How to choose a lifejacket
Choosing the right lifejacket is essential for being safe on the water. There are a few factors to consider when deciding which one is needed.
The first thing to do is consider the activity you need the jacket for. This will quickly determine whether a buoyancy aid, a foam lifejacket or a gas lifejacket is best suited. There may be a slight cross over in some activities, but generally there is a jacket that is right for the purpose.
If the activity is close to shore, where help is near and / or you can swim to safety and you are very likely to end up in the water, then you can look at a buoyancy aid. This will include activities such as dinghy sailing, standing up paddle boarding, jet skiing, kayaking, water skiing and angling. If you can't swim or aren't competent then a 100N foam lifejacket is probably more suitable.
If the activity is in coastal waters and help might not be so close to hand then a 100N foam or 150N inflatable lifejacket would be recommended. Inflatable (gas) lifejackets inflate when either the wearer falls into the water or when the toggle cord is pulled. They are particularly well suited to activities where something small, light and unobtrusive is needed. Both foam and gas lifejackets can be used for sailing, angling, speedboats and motor yachts.
If the activity is offshore or ocean based then a higher newton inflatable lifejacket would be required such as a 275N. This will include activities such as offshore sailing, ocean sailing and ocean motor yachting.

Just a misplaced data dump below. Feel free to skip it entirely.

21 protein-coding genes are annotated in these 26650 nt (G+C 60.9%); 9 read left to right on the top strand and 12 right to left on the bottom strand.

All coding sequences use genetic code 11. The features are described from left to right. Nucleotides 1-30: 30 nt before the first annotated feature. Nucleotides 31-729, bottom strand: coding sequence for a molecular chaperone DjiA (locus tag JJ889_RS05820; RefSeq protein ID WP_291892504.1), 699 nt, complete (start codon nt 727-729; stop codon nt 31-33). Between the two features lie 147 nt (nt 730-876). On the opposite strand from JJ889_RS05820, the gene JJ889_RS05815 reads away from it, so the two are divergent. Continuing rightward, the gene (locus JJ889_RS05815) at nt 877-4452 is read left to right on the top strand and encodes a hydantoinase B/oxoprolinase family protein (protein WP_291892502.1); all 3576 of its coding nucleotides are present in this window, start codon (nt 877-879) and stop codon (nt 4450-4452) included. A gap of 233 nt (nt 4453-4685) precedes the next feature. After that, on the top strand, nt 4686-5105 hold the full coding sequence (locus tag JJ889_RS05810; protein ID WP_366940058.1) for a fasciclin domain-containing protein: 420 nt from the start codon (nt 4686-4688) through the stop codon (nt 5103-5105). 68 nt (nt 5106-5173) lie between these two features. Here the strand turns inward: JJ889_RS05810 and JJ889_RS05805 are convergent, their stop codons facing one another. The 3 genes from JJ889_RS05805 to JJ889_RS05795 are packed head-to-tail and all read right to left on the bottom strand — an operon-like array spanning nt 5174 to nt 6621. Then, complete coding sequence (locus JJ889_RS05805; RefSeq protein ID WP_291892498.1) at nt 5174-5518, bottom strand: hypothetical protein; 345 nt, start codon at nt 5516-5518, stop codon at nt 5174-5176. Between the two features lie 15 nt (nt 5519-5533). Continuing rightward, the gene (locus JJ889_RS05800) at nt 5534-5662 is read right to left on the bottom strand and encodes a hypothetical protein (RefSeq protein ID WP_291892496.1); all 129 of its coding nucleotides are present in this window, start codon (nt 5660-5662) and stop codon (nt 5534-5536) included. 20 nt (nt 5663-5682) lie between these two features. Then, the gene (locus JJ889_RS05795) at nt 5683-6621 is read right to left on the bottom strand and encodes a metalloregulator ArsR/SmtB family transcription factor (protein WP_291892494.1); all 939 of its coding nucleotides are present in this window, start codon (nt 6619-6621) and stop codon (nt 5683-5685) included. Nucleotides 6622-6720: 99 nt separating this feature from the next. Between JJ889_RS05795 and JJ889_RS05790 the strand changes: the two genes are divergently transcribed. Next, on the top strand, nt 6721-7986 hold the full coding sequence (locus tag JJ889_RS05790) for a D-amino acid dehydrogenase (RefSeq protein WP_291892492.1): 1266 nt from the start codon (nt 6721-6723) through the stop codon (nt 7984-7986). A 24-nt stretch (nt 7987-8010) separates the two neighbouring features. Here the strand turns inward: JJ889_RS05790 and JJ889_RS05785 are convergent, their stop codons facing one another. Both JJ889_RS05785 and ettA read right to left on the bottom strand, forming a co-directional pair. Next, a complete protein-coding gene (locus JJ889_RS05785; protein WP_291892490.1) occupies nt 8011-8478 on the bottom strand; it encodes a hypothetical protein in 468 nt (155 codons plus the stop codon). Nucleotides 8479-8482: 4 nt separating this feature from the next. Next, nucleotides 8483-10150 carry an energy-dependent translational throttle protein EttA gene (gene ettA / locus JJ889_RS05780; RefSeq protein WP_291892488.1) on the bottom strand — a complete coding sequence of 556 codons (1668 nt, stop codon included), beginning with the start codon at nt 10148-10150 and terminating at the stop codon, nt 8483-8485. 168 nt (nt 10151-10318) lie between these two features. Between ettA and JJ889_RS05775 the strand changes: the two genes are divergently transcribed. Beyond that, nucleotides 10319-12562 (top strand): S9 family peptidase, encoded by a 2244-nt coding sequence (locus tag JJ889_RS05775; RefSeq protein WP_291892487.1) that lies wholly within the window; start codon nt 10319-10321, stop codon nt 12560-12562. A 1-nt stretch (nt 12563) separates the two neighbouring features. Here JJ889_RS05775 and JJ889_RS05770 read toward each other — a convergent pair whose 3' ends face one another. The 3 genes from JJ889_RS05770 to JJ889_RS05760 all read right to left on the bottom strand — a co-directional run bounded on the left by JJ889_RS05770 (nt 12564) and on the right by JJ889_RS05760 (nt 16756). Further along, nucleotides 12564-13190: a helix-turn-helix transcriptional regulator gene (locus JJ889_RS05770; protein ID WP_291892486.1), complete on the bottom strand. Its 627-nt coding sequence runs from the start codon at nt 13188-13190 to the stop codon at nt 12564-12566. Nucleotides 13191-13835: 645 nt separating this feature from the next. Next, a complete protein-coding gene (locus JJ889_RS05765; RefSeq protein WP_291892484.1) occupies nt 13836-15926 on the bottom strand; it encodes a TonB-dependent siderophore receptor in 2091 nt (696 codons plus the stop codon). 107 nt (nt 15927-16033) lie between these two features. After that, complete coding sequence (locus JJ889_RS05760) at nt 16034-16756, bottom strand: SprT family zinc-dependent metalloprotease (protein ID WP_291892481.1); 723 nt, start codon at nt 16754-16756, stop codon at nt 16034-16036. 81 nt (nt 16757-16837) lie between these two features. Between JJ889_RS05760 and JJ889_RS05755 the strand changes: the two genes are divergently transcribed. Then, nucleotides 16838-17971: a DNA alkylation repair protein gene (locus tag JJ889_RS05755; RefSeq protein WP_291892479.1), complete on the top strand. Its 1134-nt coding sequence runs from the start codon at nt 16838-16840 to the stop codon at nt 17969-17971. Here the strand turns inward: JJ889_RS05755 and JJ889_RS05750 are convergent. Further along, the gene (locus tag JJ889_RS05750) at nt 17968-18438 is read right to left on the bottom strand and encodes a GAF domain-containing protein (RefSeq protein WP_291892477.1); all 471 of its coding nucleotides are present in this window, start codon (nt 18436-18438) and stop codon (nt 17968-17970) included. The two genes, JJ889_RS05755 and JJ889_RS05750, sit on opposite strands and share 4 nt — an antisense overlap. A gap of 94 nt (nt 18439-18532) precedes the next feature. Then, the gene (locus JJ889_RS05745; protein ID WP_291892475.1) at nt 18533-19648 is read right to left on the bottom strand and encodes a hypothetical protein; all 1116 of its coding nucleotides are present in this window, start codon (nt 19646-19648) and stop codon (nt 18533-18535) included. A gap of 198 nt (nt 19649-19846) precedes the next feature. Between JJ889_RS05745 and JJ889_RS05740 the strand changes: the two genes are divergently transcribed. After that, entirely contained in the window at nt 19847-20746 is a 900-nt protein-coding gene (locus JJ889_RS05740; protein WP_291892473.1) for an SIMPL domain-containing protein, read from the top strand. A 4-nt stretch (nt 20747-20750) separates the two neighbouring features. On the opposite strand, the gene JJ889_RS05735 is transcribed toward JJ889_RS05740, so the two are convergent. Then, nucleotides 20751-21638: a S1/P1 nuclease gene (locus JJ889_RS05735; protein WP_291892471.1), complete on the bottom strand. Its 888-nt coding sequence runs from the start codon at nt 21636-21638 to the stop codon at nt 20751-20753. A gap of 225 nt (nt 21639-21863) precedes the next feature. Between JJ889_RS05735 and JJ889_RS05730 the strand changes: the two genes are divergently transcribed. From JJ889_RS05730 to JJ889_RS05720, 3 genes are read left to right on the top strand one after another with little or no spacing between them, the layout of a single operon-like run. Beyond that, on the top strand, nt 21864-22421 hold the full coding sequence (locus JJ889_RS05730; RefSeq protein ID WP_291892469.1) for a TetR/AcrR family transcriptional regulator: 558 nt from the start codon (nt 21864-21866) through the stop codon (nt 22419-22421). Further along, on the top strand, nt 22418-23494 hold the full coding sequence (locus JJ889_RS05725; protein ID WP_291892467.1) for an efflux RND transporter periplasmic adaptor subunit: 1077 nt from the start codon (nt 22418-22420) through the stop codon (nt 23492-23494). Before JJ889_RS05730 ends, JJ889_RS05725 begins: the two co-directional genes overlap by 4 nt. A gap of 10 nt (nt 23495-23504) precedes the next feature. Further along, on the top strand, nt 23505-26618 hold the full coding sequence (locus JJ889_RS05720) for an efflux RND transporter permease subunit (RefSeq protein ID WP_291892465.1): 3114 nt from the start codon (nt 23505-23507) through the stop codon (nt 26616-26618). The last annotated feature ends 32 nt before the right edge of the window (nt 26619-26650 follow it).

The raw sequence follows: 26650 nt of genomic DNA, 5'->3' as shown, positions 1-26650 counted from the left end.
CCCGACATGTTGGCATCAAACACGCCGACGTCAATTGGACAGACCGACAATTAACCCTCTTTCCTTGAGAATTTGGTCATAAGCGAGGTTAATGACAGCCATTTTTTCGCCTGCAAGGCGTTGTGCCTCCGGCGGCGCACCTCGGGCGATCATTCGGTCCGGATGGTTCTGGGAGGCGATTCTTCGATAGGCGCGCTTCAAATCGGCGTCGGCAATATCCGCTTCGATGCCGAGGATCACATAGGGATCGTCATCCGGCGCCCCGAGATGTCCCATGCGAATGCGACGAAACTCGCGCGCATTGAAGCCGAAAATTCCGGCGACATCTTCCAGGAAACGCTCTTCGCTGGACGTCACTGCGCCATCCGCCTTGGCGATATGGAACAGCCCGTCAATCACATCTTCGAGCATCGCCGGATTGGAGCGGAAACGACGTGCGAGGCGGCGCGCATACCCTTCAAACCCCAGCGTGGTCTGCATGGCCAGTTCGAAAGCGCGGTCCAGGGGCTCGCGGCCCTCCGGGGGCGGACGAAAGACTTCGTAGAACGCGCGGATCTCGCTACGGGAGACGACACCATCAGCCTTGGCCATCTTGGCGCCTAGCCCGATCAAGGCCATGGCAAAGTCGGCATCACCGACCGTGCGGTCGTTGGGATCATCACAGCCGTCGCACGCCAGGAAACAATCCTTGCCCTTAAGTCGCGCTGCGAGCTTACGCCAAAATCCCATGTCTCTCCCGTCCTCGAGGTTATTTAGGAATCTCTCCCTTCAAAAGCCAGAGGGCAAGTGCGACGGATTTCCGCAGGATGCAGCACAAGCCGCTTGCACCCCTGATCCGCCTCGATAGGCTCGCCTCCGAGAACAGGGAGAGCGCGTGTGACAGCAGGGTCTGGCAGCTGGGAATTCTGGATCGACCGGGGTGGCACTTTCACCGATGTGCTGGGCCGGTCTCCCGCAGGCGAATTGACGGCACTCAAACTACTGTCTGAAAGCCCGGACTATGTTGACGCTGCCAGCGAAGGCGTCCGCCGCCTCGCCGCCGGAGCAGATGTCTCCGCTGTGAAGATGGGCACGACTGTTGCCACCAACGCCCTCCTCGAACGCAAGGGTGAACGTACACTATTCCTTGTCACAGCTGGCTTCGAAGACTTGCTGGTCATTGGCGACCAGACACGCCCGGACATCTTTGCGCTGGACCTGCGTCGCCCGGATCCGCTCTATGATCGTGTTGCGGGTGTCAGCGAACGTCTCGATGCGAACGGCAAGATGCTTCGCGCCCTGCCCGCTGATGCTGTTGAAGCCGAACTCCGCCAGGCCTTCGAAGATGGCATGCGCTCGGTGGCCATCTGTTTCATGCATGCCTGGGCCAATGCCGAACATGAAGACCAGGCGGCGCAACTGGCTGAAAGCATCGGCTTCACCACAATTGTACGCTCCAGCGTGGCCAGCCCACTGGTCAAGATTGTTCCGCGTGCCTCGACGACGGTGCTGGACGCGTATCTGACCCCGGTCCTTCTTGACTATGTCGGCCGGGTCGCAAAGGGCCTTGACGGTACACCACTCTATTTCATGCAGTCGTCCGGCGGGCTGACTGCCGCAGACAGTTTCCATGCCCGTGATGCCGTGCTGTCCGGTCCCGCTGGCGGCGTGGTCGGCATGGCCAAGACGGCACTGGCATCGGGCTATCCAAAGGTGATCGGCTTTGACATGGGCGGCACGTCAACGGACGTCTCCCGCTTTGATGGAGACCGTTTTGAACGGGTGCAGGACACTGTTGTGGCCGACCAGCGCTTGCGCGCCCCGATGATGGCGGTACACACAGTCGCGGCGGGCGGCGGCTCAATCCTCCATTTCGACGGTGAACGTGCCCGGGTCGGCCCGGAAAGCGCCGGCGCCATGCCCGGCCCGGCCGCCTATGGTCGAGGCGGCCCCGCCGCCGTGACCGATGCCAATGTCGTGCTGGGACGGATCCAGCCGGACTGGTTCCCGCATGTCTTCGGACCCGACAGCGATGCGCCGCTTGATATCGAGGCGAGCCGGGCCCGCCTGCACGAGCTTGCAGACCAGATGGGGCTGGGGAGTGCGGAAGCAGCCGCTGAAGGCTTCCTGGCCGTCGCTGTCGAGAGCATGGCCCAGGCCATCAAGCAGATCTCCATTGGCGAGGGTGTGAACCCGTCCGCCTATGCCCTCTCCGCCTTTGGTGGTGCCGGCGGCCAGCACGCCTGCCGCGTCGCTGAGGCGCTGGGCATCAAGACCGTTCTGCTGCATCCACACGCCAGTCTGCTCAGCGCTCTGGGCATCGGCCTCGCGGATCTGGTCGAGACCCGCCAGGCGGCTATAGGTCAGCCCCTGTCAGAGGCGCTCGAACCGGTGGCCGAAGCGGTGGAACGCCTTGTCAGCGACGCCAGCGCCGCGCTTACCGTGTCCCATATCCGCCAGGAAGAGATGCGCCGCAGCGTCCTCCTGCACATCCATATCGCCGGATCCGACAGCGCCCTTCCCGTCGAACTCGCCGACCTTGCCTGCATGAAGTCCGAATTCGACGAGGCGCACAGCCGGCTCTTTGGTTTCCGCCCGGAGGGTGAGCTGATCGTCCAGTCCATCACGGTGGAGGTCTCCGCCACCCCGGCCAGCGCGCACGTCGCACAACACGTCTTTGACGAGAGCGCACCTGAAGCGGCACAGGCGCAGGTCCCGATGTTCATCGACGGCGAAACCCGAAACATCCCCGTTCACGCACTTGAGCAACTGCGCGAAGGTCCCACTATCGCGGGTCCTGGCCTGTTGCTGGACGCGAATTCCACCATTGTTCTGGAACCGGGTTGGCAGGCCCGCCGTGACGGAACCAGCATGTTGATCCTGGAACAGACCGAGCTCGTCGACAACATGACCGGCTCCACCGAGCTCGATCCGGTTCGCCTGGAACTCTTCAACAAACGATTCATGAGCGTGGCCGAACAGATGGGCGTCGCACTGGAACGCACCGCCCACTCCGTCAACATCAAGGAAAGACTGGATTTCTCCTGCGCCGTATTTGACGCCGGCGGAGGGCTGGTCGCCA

Now you know what jacket you'll most likely need, there are a few more details about each that are worth being aware of.
Details to consider
Buoyancy Aids come in different buoyancy weights and sizes. For nearly all activities, 50N is sufficient but if you are taking part in sports in fast running water then 70N is recommended. Buoyancy aids are cutaway around the arms giving you good manoeuvrability. You should buy one which is right for your body weight but it should also fit snuggling and be tight to the chest. A shorter buoyancy aid can be more comfortable if you will be sitting down and pockets can be useful for storing equipment.
Foam lifejackets are 100N and different from buoyancy aids in that they are designed to preserve life; they will turn the wearer on their back and support the head. Similar to buoyancy aids, they come in different sizes and should match the weight of the wearer whilst being a tight fit making sure that they can't rise above the wearers head when in the water.
Inflatable (gas) Lifejackets
Inflatable (gas) lifejackets are one size only, but you will need to decide whether an automatic or manual version is best suited.
- Manual inflation - gives the wearer the decision on whether the jacket needs to be inflated or not. This can be useful in situations, such as angling, where you might accidentally fall into the water. The downside is that if you are unconscious, panic, or lose mobility then you may not be able to pull the chord.
- Automatic inflation - will deploy itself when the wearer falls into the water meaning that if you are unconscious the lifejacket could save your life.
About Tornado Lifejackets
Tornado Lifejackets are passionate about safety on the water and we want you to enjoy your activities with peace of mind. We therefore sell quality jackets that are affordable and accessible for adults and children. Our lifejackets are all from Europe's largest manufacturers complying to the highest standards for safety include ISO accreditation and CE approval. Our knowledgable team of experts are always on hand to answer any water safety questions you may have.